cooperation,or some other form ofindirectcontrol.
In either case,the subordinate soci-ety is coerced,but the means by which suchcontrol is maintained may vary.Certainly,asmany studies ofimperial history conclude,formal and informal imperial strategies arenot an opposing pair ofstrategies.Whenpursued simultaneously in different con-texts,they can be mutually reinforcing.Ifcontemporary globalization representsa kind ofempire,then it must be an infor-mal empire,since direct imperial control isabsent in most ofthe world.But the idea of informal empire—however intuitive andapt it may seem—is empty unless the mech-anism ofinformal control can be identiﬁed.Part ofthe problem is conceptual.To eachidea ofempire is necessarily tied a model of the power underlying the control ofthesubordinate society.Formal dominationassumes a Weberian model ofpower,oper-ating as the command ofa political superiorand backed up by outright force.
In certainregions ofthe world,this kind ofanalysiswill seem more plausible than in others.Asan account ofglobalization,however,it willfall short,failing to offer insight into the eco-nomic,cultural,and institutional aspects of globalization that are often the most inter-esting.Analyses ofglobalization as empirethat aim to address more than military forceand outright occupation will necessarily confront the problems in theorizing powerthat does not resemble the command ofapolitical superior.
In fact,any plausiblecharacterization ofglobalization as empiremust rely upon heterodox understandingsofpower.
To develop an adequate account ofthepower underlying globalization,we mustexplain how the collective structures andprocesses with which globalization is promi-nently associated can at once be the prod-ucts ofchoice and the outcomes ofpower.Ina globalized world,certain practices,institu-tions,or cooperative regimes at the transna-tional level play a role in coordinating socialexchange and their coordination has aneffect upon those who participate in them.Philosophical studies ofcoordination gamesor social conventions can offer insights intothese processes ofglobalization,in whichthe coordination solutions and conventionsare scaled at the transnational level.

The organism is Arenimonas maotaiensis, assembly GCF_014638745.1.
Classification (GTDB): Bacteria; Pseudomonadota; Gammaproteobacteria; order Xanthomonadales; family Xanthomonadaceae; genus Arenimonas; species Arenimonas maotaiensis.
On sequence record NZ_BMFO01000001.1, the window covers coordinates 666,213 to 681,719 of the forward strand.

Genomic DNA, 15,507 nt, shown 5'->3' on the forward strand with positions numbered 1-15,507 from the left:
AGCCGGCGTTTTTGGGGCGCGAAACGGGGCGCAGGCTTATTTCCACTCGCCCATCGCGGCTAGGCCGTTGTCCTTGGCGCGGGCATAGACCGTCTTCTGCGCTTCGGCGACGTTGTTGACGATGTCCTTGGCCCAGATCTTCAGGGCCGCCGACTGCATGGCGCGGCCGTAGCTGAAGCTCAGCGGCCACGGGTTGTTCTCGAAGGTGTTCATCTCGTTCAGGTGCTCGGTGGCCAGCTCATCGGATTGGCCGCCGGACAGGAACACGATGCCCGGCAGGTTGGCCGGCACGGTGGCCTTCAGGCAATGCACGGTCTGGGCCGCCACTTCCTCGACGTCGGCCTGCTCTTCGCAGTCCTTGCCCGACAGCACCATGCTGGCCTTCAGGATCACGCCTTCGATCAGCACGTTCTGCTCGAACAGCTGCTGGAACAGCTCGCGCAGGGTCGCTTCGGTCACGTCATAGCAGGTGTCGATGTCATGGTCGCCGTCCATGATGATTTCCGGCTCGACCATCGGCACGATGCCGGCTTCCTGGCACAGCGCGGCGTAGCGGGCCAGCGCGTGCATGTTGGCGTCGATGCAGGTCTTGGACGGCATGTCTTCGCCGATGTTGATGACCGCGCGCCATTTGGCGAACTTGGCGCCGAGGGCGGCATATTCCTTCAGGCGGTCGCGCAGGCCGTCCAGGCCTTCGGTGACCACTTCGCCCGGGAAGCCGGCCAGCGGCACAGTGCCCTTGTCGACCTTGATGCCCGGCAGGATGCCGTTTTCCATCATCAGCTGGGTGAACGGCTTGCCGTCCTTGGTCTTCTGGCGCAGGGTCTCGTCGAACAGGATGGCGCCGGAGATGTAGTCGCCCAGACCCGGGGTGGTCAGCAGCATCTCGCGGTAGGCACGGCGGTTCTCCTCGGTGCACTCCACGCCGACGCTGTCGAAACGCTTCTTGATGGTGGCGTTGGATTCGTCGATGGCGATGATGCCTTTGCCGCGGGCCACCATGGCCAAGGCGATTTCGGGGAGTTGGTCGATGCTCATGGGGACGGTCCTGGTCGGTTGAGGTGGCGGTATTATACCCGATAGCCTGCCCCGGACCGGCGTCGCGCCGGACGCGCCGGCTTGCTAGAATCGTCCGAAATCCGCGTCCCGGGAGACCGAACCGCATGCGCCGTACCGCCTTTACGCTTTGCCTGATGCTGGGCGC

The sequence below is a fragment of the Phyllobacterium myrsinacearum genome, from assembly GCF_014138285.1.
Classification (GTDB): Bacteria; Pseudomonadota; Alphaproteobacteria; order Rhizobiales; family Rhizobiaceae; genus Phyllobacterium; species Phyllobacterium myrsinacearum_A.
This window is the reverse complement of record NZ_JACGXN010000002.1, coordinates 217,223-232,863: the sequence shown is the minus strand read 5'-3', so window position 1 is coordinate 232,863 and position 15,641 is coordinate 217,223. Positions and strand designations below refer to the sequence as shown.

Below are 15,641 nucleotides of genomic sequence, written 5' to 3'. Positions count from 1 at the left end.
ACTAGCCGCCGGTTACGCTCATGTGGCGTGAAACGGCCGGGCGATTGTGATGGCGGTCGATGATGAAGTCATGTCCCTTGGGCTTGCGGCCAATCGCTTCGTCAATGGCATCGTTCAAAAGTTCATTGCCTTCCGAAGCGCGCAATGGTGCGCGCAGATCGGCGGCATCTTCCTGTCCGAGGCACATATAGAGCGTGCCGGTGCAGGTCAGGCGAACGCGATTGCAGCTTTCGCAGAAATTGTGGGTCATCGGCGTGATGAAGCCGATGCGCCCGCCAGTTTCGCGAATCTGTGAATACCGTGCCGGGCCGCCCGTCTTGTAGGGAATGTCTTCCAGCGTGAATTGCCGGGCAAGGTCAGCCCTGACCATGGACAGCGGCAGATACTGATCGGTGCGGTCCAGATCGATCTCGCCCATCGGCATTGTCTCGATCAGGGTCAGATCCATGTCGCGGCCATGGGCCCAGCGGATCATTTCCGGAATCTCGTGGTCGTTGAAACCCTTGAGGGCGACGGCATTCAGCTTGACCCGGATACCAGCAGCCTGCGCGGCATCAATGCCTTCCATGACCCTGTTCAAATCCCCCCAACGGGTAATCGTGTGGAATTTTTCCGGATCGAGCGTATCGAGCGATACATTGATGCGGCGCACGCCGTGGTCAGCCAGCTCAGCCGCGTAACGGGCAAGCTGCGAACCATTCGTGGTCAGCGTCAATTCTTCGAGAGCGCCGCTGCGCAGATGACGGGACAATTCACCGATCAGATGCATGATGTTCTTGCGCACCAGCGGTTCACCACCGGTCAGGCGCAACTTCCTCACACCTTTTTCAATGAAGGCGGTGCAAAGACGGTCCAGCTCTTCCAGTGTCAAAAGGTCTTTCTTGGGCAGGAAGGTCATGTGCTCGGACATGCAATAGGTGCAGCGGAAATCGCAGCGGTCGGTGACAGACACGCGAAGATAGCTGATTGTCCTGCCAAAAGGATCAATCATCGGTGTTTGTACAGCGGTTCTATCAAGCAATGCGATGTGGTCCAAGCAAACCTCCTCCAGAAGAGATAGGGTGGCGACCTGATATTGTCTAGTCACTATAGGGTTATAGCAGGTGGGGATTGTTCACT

Consider any system ofcoordination,such as a language,measurement system,currency,or even a rendezvous point in acity,like the clock in the middle ofGrand
David Singh Grewal
The distinction between formal and informal empirewas developed in the mid-twentieth century historicalstudies ofthe British Empire.See,e.g.,John Gallagherand Ronald Robinson,“The Imperialism ofFreeTrade,”
Economic History Review
Weber is famously associated with the argument thatdomination takes the form ofa command by a politicalsuperior,the “authoritarian power ofcommand.”Herecognized other forms ofpower,however,and hisviews on the subject are more nuanced than is oftenrecognized.See Max Weber,
Economy and Society
,ed.Guenther Roth and Claus Wittich (Totowa,N.J.:Bed-minster Press,
The social theories ofAntonio Gramsci and MichelFoucault rely on such heterodox accounts ofpower.Michel Foucault,
Power/Knowledge: Selected Interviewsand Other Writings,
,ed.Colin Gordon (NewYork:Pantheon Books,
,ed.James Faubion (New York:New Press,
Selections from the Prison Notebooks of Antonio Gramsci
,ed.and trans.Quintin Hoare andGeoffrey Nowell Smith (New York:International Pub-lishers,
);and Joseph V.Femia,
Gramsci’s Political Thought: Hegemony,Consciousness,and the Revolution-ary Process
).See alsoSteven Lukes,
Power: A Radical View
For foundational works in the study ofcoordinationgames and the analytic philosophy ofconventions,seeThomas C.Schelling,
The Strategy ofConflict
(Cam-bridge:Harvard University Press,
Convention: A Philosophical Study
(Cambridge:Harvard University Press,